Article

2016 Chapter 1 Report

RI 2016 - Week 1

Aantekeningen Feedback Les.docx

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The report of the first lecture of this class has been split into two parts. In the first part the format of the lecture will be reported upon, what did we do, how did we do it and what did we think of how it went. In the second part the feedback from the class will be reported upon. Furthermore the notes we took from the feedback we got will be attached as an individual media document (in Dutch) and so will our preparations.

In the first part of the class we split the students up in groups of 5 or 6. They were asked three questions in the following format: the groups were asked one question, then had about twenty minutes to think about it before they were asked the next question. We started of the session with the question: "What is the world we live in?" With this we tried to encourage them to think about what we see happening in the world around us (regarding RI). Secondly we asked them which changes they see in this world and whether they like those or not. With this in mind we asked them to think about responsibility and more specifically what their responsibility is. With the answers they gave on these previous questions we asked them the key question: "What is Responsible Innovation?"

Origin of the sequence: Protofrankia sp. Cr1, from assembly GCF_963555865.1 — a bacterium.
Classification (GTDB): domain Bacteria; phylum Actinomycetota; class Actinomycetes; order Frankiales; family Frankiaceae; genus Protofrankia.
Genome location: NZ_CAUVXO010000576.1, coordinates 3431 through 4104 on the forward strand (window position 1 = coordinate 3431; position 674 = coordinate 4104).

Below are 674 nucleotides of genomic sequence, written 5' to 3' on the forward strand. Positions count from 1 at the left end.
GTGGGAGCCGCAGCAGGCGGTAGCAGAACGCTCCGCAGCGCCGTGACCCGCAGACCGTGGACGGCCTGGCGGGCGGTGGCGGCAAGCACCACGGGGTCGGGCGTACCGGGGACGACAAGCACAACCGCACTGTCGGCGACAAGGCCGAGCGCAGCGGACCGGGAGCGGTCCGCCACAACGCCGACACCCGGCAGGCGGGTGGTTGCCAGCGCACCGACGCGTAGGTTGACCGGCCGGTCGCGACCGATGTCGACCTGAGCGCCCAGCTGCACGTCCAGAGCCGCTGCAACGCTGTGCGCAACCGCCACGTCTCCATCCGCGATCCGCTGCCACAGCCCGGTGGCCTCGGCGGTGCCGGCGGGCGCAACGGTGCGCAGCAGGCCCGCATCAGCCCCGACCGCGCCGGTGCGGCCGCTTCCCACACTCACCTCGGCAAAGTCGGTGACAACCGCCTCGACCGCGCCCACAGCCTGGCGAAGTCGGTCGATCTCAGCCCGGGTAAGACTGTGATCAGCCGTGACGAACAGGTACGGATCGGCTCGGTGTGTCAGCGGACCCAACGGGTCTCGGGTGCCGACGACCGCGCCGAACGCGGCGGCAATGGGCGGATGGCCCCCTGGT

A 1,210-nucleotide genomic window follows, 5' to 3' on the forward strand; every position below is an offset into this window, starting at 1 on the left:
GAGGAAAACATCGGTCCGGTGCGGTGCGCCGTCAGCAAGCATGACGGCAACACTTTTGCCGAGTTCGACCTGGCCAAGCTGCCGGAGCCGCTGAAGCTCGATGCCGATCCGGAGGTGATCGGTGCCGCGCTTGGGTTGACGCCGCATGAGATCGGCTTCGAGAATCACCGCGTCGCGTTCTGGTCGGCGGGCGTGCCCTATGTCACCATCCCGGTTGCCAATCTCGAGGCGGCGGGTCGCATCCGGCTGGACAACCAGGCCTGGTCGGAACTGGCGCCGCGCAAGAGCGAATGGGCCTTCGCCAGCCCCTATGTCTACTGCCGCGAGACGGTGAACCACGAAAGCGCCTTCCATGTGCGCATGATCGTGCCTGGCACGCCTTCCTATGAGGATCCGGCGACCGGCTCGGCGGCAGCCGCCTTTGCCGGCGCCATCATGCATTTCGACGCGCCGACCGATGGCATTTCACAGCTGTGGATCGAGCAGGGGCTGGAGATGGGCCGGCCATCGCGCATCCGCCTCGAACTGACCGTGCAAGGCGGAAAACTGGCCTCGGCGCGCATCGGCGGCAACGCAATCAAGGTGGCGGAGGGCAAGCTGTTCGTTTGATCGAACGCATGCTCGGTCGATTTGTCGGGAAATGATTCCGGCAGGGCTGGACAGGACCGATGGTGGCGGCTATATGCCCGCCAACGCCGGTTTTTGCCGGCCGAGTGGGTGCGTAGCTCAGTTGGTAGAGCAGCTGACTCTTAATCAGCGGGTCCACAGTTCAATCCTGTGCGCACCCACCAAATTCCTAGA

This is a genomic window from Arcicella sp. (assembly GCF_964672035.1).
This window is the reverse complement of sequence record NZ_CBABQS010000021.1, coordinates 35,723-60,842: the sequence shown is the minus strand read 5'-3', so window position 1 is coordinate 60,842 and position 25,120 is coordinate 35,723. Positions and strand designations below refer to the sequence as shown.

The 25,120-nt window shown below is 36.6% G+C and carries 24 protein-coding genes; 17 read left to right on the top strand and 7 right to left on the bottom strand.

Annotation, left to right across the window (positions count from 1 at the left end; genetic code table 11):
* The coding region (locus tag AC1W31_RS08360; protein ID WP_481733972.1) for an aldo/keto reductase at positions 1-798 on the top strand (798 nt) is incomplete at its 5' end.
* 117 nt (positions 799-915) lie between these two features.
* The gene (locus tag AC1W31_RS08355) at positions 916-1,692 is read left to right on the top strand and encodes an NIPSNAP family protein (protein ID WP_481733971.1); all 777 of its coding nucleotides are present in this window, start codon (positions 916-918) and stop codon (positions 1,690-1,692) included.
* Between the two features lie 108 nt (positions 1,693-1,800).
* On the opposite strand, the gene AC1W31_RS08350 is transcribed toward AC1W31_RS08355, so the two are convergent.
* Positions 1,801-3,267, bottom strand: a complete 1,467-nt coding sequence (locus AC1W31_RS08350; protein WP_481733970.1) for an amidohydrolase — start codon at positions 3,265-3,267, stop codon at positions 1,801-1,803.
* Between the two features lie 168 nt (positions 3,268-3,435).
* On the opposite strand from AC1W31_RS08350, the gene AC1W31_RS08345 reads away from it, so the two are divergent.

After having formulated their definition as a group we asked them to present what they thought Responsible Innovation was and how they came up with it. It was very interesting to see that even though every group was pushed down the same road of questions, they came up with very different answers. 

The first group for example defined responsible innovation as the awareness of the consequences of innovation on all the stakeholders in the process. You could also see this as social innovation. It is very dependent on the technology. People live in chaos and innovation can either solve or worsen their problems. As such with great power comes great responsibility.